View reuse for ASP.net MVC

So I have inheritied a program (APPLE) whose code baseline originated on another program (ORANGE). In order to make it easier for multiple teams to update this code we are moving the ‘common’ stuff out into a Shared Project (TREE). So far, we have made this work great with pulling out the Models and Controllers to a Shared library (obviously a few Models/Controllers remain in ORANGE as they are specific to that application).

However, I’m hitting a wall on how to extract the Views. The idea would be that the Shared Library (TREE) contains the common views (like file import, and landing page) while leaving the program specific code behind in the ‘main’ ASP.net application (APPLE/ORANGE).

I found this article which looked really good. Except 1) I don’t have Microsoft.AspNetCore Nuget (My Microsoft.AspNet.[package] don’t appear to have ViewComponent), 2) When creating a new Web MVC project, it doesn’t have a wwwroot, Program.cs, or the .json files. I also found another article talking about using VirtualFiles, but it doesn’t really indicate where the EmbeddedResource class would reside, and (I could be mis-understanding) but it seems to look for all the Views in the vitural location.

So what is the best way to split common views out into the Shared Project I’ve created and utilize them in our program application?

This is an ASP.net application using MVC. It is not a Razor application.

I have access to Microsoft.AspNet.(various packages) and DevExpress.(various packages), but must go through a process to obtain other packages (so I can’t easily download a package and test out suggestions).

Answers:

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Method 1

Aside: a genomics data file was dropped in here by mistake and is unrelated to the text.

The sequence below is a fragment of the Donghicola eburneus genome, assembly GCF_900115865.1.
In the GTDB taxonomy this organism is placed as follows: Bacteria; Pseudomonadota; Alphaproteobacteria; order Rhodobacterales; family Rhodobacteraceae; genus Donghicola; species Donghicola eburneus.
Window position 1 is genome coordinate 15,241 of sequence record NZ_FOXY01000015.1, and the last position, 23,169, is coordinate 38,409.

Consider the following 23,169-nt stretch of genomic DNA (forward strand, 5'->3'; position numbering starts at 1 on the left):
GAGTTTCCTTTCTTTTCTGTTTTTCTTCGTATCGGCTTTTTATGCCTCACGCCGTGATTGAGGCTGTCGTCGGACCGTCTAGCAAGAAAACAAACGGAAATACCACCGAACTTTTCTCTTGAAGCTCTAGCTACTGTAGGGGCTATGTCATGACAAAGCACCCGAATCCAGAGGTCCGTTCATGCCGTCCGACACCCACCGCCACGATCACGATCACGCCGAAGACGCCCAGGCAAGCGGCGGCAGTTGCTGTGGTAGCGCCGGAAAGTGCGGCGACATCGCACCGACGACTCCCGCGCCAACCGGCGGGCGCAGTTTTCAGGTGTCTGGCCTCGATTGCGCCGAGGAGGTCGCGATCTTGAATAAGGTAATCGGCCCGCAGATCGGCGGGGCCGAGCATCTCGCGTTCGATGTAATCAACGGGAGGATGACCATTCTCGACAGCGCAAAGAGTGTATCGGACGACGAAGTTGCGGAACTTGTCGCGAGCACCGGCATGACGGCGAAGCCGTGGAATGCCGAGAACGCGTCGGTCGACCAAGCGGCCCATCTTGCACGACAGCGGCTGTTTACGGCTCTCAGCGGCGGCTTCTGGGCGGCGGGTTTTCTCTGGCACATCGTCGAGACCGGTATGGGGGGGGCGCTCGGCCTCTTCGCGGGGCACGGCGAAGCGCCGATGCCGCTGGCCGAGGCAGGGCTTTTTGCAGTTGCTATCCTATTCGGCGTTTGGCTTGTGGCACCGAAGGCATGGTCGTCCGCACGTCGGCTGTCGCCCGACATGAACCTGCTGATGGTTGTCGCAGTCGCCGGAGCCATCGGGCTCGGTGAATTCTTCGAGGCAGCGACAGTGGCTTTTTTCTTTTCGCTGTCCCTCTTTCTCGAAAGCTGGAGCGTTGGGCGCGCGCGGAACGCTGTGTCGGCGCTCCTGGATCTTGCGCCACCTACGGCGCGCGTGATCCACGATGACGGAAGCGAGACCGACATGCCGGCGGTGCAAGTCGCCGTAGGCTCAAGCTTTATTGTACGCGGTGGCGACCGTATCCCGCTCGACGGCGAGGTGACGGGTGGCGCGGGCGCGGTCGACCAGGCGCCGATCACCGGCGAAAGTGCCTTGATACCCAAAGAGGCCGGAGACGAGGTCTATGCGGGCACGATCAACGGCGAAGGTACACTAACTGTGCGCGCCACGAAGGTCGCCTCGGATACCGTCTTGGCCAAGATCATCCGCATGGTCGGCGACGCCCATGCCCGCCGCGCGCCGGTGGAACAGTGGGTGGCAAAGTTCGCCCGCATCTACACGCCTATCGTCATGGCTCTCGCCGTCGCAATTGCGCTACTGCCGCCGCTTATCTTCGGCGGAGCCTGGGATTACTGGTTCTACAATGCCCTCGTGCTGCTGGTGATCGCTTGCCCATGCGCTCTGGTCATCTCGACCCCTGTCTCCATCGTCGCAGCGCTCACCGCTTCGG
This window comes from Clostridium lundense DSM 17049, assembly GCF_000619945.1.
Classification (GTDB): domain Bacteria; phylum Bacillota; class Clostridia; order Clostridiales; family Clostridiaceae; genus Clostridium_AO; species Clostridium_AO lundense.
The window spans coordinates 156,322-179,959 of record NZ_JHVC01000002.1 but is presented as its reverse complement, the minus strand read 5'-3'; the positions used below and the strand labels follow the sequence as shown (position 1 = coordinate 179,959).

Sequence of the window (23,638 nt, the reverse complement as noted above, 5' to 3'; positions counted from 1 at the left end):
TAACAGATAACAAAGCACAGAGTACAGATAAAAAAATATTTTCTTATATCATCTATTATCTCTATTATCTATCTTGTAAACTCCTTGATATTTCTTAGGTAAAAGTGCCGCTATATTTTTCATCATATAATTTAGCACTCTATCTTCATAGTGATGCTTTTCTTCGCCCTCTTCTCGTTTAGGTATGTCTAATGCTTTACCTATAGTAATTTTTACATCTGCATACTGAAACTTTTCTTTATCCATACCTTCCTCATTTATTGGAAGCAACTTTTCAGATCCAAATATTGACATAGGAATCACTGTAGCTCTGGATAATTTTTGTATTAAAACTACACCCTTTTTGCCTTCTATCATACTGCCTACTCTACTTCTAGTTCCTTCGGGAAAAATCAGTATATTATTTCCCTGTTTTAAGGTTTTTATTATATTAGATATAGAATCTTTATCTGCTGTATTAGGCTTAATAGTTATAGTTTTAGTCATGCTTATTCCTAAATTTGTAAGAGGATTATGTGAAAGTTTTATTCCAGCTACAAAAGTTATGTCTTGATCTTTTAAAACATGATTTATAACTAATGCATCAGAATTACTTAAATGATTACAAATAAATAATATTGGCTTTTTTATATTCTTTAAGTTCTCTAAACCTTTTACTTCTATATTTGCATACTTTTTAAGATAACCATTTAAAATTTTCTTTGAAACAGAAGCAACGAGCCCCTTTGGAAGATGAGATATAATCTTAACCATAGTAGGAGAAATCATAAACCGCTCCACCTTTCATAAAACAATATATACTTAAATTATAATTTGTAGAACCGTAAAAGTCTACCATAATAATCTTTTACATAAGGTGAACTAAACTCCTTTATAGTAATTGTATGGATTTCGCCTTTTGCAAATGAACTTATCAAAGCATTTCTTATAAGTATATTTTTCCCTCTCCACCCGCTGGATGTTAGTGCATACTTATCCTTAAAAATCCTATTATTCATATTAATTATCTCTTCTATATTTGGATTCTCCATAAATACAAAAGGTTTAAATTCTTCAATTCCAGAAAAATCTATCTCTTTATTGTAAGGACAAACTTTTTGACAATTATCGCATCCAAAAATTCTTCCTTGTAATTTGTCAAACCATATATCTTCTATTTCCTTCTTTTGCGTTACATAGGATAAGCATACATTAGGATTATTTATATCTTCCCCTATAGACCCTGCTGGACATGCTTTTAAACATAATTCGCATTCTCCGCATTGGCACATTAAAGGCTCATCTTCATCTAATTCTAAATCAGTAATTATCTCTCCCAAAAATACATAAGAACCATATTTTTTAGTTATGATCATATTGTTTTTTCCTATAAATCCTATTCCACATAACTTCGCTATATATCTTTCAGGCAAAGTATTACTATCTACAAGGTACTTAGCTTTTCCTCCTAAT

You could simply make your own NuGet package which, when installed into any project, adds the shared views, controllers and any other files you want.

We’ve done that successfully in my organisation to effectively provide a base template for any new MVC applications. It adds certain specific views and templates, overrides the layout view, sets up a controller and adds some global filters. It also adds some CSS and JavaScript files, so we’ve got ready-made corporate branding on the app, consistent shared functionality provided, and so on. It also depends on some other of our nuget packages which are then also loaded into the project, which provide shared functionality such as error handling, logging services, pre-made data connections, an API client and other bits and pieces which we need in almost every app we write.

The package itself is built from a separate project which is also source-controlled like any other codebase, and we maintain numbered versions.

This works very well as a way of sharing code and components between projects. It also means that any updates can be pushed out to all applications with minimal fuss.

Your nuget package could be installed manually into the project, or served from your own feed – you can create private NuGet feeds in Azure DevOps and other places, or even just a folder on a shared drive can be used as a package source, if you have to.

(P.S. That article you’ve linked to is about .NET Core, whereas you’re using .NET Framework. The project structures are significantly different, hence your confusion.)


All methods was sourced from stackoverflow.com or stackexchange.com, is licensed under cc by-sa 2.5, cc by-sa 3.0 and cc by-sa 4.0

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